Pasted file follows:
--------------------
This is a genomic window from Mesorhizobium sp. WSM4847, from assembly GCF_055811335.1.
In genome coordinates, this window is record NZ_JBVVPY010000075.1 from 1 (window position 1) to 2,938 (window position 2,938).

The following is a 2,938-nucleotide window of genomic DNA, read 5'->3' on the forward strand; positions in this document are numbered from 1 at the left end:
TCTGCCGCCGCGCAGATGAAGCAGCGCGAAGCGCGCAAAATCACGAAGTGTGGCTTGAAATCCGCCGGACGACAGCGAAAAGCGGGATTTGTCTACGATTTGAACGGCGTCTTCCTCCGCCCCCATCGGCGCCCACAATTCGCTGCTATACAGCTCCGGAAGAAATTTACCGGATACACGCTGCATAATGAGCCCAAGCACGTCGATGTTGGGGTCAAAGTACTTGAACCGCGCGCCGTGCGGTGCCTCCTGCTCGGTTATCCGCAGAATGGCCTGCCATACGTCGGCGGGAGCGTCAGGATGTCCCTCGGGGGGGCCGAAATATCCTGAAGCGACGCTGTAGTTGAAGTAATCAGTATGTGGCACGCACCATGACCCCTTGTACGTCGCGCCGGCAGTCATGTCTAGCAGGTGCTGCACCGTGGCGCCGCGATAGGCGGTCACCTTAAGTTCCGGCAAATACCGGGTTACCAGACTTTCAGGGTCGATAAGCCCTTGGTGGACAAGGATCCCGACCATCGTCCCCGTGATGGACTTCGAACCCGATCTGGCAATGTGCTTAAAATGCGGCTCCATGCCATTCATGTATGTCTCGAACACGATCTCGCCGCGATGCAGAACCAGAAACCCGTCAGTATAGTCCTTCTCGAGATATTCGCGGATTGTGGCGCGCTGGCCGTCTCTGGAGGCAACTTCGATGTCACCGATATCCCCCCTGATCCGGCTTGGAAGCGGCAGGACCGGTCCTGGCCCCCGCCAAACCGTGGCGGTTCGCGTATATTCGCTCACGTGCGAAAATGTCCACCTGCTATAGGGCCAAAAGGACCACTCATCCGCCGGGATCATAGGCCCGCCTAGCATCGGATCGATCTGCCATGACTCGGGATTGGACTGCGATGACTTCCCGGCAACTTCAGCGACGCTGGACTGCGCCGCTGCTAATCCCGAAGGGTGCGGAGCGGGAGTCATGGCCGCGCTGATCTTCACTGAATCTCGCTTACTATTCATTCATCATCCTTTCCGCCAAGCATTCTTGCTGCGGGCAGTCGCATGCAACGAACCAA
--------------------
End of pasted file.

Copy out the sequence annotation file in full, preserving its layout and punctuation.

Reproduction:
This is a genomic window from Mesorhizobium sp. WSM4847, from assembly GCF_055811335.1.
In genome coordinates, this window is record NZ_JBVVPY010000075.1 from 1 (window position 1) to 2,938 (window position 2,938).

The following is a 2,938-nucleotide window of genomic DNA, read 5'->3' on the forward strand; positions in this document are numbered from 1 at the left end:
TCTGCCGCCGCGCAGATGAAGCAGCGCGAAGCGCGCAAAATCACGAAGTGTGGCTTGAAATCCGCCGGACGACAGCGAAAAGCGGGATTTGTCTACGATTTGAACGGCGTCTTCCTCCGCCCCCATCGGCGCCCACAATTCGCTGCTATACAGCTCCGGAAGAAATTTACCGGATACACGCTGCATAATGAGCCCAAGCACGTCGATGTTGGGGTCAAAGTACTTGAACCGCGCGCCGTGCGGTGCCTCCTGCTCGGTTATCCGCAGAATGGCCTGCCATACGTCGGCGGGAGCGTCAGGATGTCCCTCGGGGGGGCCGAAATATCCTGAAGCGACGCTGTAGTTGAAGTAATCAGTATGTGGCACGCACCATGACCCCTTGTACGTCGCGCCGGCAGTCATGTCTAGCAGGTGCTGCACCGTGGCGCCGCGATAGGCGGTCACCTTAAGTTCCGGCAAATACCGGGTTACCAGACTTTCAGGGTCGATAAGCCCTTGGTGGACAAGGATCCCGACCATCGTCCCCGTGATGGACTTCGAACCCGATCTGGCAATGTGCTTAAAATGCGGCTCCATGCCATTCATGTATGTCTCGAACACGATCTCGCCGCGATGCAGAACCAGAAACCCGTCAGTATAGTCCTTCTCGAGATATTCGCGGATTGTGGCGCGCTGGCCGTCTCTGGAGGCAACTTCGATGTCACCGATATCCCCCCTGATCCGGCTTGGAAGCGGCAGGACCGGTCCTGGCCCCCGCCAAACCGTGGCGGTTCGCGTATATTCGCTCACGTGCGAAAATGTCCACCTGCTATAGGGCCAAAAGGACCACTCATCCGCCGGGATCATAGGCCCGCCTAGCATCGGATCGATCTGCCATGACTCGGGATTGGACTGCGATGACTTCCCGGCAACTTCAGCGACGCTGGACTGCGCCGCTGCTAATCCCGAAGGGTGCGGAGCGGGAGTCATGGCCGCGCTGATCTTCACTGAATCTCGCTTACTATTCATTCATCATCCTTTCCGCCAAGCATTCTTGCTGCGGGCAGTCGCATGCAACGAACCAA